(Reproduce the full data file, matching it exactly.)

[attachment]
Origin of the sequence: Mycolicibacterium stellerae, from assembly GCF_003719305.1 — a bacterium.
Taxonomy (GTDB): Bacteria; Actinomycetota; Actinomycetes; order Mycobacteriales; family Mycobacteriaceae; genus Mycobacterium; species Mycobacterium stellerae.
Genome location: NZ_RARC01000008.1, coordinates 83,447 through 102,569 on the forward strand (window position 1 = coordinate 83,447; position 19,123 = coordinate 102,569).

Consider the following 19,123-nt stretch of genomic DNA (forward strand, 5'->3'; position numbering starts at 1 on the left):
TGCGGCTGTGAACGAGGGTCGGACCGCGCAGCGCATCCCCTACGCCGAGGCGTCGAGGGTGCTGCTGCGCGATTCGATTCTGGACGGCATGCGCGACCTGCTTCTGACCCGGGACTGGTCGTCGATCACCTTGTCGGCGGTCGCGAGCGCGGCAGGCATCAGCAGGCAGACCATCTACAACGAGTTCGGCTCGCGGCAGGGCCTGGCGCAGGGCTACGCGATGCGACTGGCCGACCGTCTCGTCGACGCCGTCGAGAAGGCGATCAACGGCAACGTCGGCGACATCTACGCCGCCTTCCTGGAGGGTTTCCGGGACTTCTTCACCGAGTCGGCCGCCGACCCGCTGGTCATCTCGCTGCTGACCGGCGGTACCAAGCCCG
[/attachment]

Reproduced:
Origin of the sequence: Mycolicibacterium stellerae, from assembly GCF_003719305.1 — a bacterium.
Taxonomy (GTDB): Bacteria; Actinomycetota; Actinomycetes; order Mycobacteriales; family Mycobacteriaceae; genus Mycobacterium; species Mycobacterium stellerae.
Genome location: NZ_RARC01000008.1, coordinates 83,447 through 102,569 on the forward strand (window position 1 = coordinate 83,447; position 19,123 = coordinate 102,569).

Consider the following 19,123-nt stretch of genomic DNA (forward strand, 5'->3'; position numbering starts at 1 on the left):
TGCGGCTGTGAACGAGGGTCGGACCGCGCAGCGCATCCCCTACGCCGAGGCGTCGAGGGTGCTGCTGCGCGATTCGATTCTGGACGGCATGCGCGACCTGCTTCTGACCCGGGACTGGTCGTCGATCACCTTGTCGGCGGTCGCGAGCGCGGCAGGCATCAGCAGGCAGACCATCTACAACGAGTTCGGCTCGCGGCAGGGCCTGGCGCAGGGCTACGCGATGCGACTGGCCGACCGTCTCGTCGACGCCGTCGAGAAGGCGATCAACGGCAACGTCGGCGACATCTACGCCGCCTTCCTGGAGGGTTTCCGGGACTTCTTCACCGAGTCGGCCGCCGACCCGCTGGTCATCTCGCTGCTGACCGGCGGTACCAAGCCCG